Hitting the Sawdust Trail with Billy Sunday

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Campaign interior during one of Sunday's meetings in Bloomington, Illinois. This particular meeting was on January 19, 1908. The dates of the Bloomington meetings were December 27, 1907-February 3, 1908.


Portrait of Billy Sunday, 1916
Billy Sunday is still one of the twentieth century's best known evangelists. By the time of his death in 1935, he had preached to millions, and it is estimated that three hundred thousand men and women were led to faith in Christ at his over two hundred campaigns. He was also recognized for his determined contribution to passing the Prohibition Amendment, and promoting the sale of war bonds during World War I. None of the recognition, however, replaces the impact Sunday had on the lives of those who hit the sawdust trail at one of his meetings.

Sunday himself was converted at the Pacific Garden Mission in Chicago (1886) while playing professional baseball for the Chicago White Stockings. In 1891, he left baseball to enter full-time Christian work, first at Chicago's YMCA, and then working for itinerant evangelists. He held his first independent evangelistic crusade in Garner, Iowa, in 1896, beginning a career which spanned five decades.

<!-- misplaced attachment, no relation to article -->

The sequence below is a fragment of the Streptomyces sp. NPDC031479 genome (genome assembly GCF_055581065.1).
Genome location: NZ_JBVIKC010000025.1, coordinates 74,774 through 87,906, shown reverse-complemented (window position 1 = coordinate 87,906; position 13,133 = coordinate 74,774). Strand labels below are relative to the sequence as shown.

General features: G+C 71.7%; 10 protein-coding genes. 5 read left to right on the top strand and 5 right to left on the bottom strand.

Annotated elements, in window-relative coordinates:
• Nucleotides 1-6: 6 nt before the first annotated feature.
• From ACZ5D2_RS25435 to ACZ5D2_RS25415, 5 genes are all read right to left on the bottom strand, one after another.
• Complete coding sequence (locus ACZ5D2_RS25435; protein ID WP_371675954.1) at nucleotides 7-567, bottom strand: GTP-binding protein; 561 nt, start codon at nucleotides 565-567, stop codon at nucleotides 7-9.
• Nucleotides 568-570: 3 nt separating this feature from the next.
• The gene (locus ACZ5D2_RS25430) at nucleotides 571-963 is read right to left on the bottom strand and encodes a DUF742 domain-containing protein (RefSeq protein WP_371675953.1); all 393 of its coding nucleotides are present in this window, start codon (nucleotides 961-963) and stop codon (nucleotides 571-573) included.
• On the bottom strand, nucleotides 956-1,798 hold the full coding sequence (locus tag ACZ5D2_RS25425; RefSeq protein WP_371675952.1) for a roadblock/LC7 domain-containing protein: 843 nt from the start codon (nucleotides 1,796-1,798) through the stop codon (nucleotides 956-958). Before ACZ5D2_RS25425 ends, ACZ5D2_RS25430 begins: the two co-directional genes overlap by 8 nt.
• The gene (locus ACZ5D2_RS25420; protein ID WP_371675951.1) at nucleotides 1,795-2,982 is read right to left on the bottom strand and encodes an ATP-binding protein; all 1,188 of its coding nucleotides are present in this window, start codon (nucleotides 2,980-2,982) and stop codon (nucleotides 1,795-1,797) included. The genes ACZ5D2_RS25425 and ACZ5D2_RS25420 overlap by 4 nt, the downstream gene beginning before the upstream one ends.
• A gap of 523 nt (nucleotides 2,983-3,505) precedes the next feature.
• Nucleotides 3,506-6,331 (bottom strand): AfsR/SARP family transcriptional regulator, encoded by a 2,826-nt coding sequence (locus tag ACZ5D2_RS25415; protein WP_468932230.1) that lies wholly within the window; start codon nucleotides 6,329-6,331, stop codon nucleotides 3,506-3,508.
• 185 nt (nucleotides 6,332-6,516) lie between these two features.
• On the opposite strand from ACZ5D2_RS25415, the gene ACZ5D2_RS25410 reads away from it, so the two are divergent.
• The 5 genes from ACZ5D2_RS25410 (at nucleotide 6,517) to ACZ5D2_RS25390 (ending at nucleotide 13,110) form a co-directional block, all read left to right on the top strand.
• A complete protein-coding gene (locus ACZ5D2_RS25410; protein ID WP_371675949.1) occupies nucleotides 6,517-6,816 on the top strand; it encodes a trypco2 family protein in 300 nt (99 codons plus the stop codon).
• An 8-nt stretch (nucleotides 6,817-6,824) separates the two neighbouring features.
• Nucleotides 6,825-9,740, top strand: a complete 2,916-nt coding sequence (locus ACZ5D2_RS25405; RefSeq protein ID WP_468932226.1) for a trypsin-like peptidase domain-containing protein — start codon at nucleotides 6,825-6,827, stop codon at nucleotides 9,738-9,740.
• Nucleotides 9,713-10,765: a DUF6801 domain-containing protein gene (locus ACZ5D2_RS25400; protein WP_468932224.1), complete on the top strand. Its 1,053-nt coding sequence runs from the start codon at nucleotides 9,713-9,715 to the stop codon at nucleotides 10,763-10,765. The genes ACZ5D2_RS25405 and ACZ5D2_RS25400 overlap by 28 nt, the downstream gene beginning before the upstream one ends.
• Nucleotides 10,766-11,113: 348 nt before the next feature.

Detail of the front page from the New York American's "Extra" on Sunday in 1917

 

Outside tabernacle during 1912 Campaign in Beaver Falls, Pennsylvania
In his heyday, Sunday's campaigns were held in temporary wooden structures or tabernacles, built for the event. Sawdust covered the tabernacle floor. Those who responded to Sunday's appeal to trust Christ walked up the sawdust covered aisles to shake the evangelist's hand. These campaigns, however, were preceded by extensive planning and prayer, and there was usually a follow-up program.

 


Inside the tabernacle for the 1911 campaign in Toledo, Ohio


Group photo of the Sunday team of the members of Sunday's team in 1913.
A Sunday campaign was the product of the contributions of many people. Sunday developed a team of co-workers which traveled with him and handled various duties, including administration and music. Key figures on this team were his wife Helen (or Ma), musicians Homer Rodeheaver and B.D. Ackley, and businesswoman Virginia Asher. Local clergy and lay volunteers were also instrumental in planning and running a Sunday evangelistic campaign.

 

Detail from the back page of the New York American's "Extra" showing campaign organization graphic, 1917.

Wheaton College 2005

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"I tell you that the curse of God Almighty is on the saloon." -Billy Sunday

"Whiskey and beer are all right in their place, but their place is in hell." -Billy Sunday

"The man who votes for the saloon is pulling on the same rope with the devil, whether he knows it or not." -Billy Sunday

Billy Sunday (1862-1935)

 

Beer is for fools!!! 

 

Watch Billy Sunday preach!

Billy Sunday Sayings

More Billy Sunday History

More Sermons by Billy Sunday

Hear Billy Sunday's "Booze Kills!" (MP3)

Hear Billy Sunday on Prohibition (MP3)

G.A.D.D -God Against Drunk Drivers

The Salvation of a Nation (by Pastor Jack Hyles)

We Can Have Revival Now (Evangelist John R. Rice)

 

Alcohol Kills!

 

"Whiskey and beer are all right in their place, but their place is in hell." -Billy Sunday

"I want to preach the gospel so plainly that men can come from the factories and not have to bring along a dictionary." Billy Sunday

Ye Must Be Born Again!